Tackling Big Tech With a New Approach to Antitrust [Video]
In a candid panel discussion held at the SS&C Intralinks M&A Summit, three seasoned M&A dealmakers look at the pursuit of antitrust as a proxy for merger reviews.
1 April 2021
I had the privilege of moderating “M&A Politics and Policy Considerations,” a session held at the SS&C Intralinks M&A Summit intended to provide guidance on the shifting regulatory and antitrust considerations that are impacting dealmakers around the world. The panel comprised Christie Stahlke, director and senior counsel, antitrust & competition law at Raytheon Technologies; Pat Tucker, managing director, head of M&A and activism at Abernathy MacGregor, and Lindsey Wilson, corporate counsel, antitrust and anti-corruption compliance at Masco Corporation.
The panel began by exploring the question of how much change in the approach to antitrust market participants should expect from the Biden administration. Wilson put the potential changes into a historic context saying that while they might seem radical to some, they should be seen as a swing in the pendulum — something that has happened at various stages in the past. Referring to Big Tech players Google and Facebook, he said we could expect to see a move away from the Chicago school of thought’s hyperfocus on consumer welfare.
The shadow of antitrust looms large
Stahlke pointed to the overall uncertainty as to where the Biden administration’s enforcement priorities would lie. Tucker agreed with his co-panelists. He made the point that the overall policy direction will ride on confirmation of key staffing nominations such as Big Tech critic Lina Khan, who has been nominated as a commissioner of the Federal Trade Commission (FTC).
Recognizing the potentially seismic shift in the approach to antitrust under the Biden administration, the panelists discussed the Competition and Antitrust Law Enforcement Act — a legislative effort to update current antitrust laws and strengthen enforcement — introduced by U.S. Senator Amy Klobuchar in February 2021.
Explaining the theoretically far-reaching scope of the bill, Stahlke focused on two areas that dealmakers should be aware of. First, the burden-shifting aspect of the bill, seeking to shift the onus of demonstrating that a deal is or is not harmful for competition from the antitrust authority to the merging parties. Secondly, the lowering of the standard to show that a transaction is harmful to competition. Both of these, she believes, would have significant practical repercussions for M&A transactions.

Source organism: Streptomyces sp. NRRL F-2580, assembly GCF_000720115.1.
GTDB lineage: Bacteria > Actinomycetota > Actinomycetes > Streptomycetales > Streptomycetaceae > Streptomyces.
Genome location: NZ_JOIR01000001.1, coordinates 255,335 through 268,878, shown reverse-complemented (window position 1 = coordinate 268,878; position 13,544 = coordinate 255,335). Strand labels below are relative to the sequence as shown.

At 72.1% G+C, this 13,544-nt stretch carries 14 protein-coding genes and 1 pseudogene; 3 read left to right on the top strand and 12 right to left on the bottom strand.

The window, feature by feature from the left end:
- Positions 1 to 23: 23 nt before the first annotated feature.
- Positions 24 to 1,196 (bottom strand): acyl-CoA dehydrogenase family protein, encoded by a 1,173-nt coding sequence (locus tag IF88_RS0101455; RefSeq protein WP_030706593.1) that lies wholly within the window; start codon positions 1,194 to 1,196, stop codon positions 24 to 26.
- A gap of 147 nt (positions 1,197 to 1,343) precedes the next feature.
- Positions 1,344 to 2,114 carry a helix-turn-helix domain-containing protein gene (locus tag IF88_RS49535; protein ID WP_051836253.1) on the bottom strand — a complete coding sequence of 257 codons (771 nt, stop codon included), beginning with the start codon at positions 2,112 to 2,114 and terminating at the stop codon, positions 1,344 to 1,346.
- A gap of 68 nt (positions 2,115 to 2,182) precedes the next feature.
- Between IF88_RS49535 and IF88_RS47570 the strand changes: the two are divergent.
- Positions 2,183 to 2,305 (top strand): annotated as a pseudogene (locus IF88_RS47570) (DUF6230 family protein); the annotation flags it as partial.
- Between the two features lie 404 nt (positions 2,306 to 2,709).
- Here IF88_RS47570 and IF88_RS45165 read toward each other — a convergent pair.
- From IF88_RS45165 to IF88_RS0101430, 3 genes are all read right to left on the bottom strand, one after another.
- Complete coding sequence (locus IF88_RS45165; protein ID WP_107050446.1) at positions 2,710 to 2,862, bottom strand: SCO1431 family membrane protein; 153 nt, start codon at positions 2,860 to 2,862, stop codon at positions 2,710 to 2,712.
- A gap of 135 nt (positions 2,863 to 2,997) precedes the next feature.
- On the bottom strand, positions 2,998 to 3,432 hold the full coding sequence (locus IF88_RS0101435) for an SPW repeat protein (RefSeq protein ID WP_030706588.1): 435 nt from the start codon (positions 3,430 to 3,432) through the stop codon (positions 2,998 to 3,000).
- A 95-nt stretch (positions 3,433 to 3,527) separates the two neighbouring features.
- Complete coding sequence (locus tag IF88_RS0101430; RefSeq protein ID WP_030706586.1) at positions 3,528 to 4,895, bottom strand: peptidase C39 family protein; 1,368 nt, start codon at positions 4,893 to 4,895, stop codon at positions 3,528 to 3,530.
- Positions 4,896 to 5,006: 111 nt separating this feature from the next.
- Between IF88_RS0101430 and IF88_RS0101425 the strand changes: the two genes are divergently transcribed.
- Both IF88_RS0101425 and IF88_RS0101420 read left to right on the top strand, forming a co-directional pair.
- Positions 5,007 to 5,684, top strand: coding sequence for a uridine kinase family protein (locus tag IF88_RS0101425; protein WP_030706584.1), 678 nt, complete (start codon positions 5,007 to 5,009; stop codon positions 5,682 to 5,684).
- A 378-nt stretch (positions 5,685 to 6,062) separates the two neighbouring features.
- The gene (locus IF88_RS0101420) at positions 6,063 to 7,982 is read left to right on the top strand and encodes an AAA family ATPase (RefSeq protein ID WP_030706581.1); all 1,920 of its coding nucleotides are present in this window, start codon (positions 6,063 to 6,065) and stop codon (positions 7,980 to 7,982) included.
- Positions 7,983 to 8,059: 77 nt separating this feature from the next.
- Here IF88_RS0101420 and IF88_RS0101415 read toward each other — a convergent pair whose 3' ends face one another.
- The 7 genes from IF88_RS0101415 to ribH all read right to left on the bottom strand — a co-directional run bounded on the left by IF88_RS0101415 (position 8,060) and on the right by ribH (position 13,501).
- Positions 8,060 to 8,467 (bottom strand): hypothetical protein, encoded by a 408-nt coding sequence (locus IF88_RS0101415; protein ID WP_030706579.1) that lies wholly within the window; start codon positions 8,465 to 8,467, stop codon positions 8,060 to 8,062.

Wilson agreed with the potentially game-changing nature of the proposed legislation. He pointed out the potential for the bill to be watered down before being adopted and that any adoption would be at least a year away. Tucker agreed, referring to the path Committee on Foreign Investment in the United States (CIFIUS) had gone down previously.
To wrap up the discussion, the panelists were asked to give an outlook on the months to come. Wilson spoke of his expectation of an increased focus by the Department of Justice and the FTC on deals that would see the field of competition shrink from four to three players. He felt that deals in this situation could well find themselves becoming test cases for a new approach to antitrust being enforced. Tucker saw opportunities for dealmaking in almost every space but expected the tech space to be subjected to increased scrutiny by regulators. Stahlke cautioned against too much optimism when engaging in vertical deals as these could still attract the attention of regulators.
The breadth and depth of this panel discussion illustrated the complex and changing nature of the U.S.’s approach to antitrust, driven in part but not exclusively by Big Tech and their market dominance. Dealmakers should therefore spend time educating themselves about potential changes to the legislative landscape and factor these into preparations for future transactions.
My thanks to the panelists for offering their keen insights on a topic we no doubt be hearing a lot more about in the coming months. You can watch the entire conversation below.
Andrea Basham, Corporate and M&A Practice • Freshfields
- Saswat Bohidar, Associate General Counsel, M&A and Ventures • Hewlett Packard Enterprise
- Auria Styles, Associate Director, M&A Legal • Intel
- Corbin Walburger, Vice President, Corporate Business Development • Stanley Black & Decker
- David Le, Vice President and Associate General Counsel • Lyft
Duration: 1 hour
Brian S. Hwang is Director of Strategic Business & Corporate Development at Intralinks. Brian joined Intralinks from RR Donnelley Global Capital Markets where he primarily worked with clients in the Midwest and Northeast, consulting on initiatives related to disclosure issues for SEC financial reporting, US Proxy compliance and transactional due diligence. Brian started his career with New York City law firm Wachtell, Lipton, Rosen & Katz, where he was involved in the due diligence and execution of transactions, valued at over $350 billion.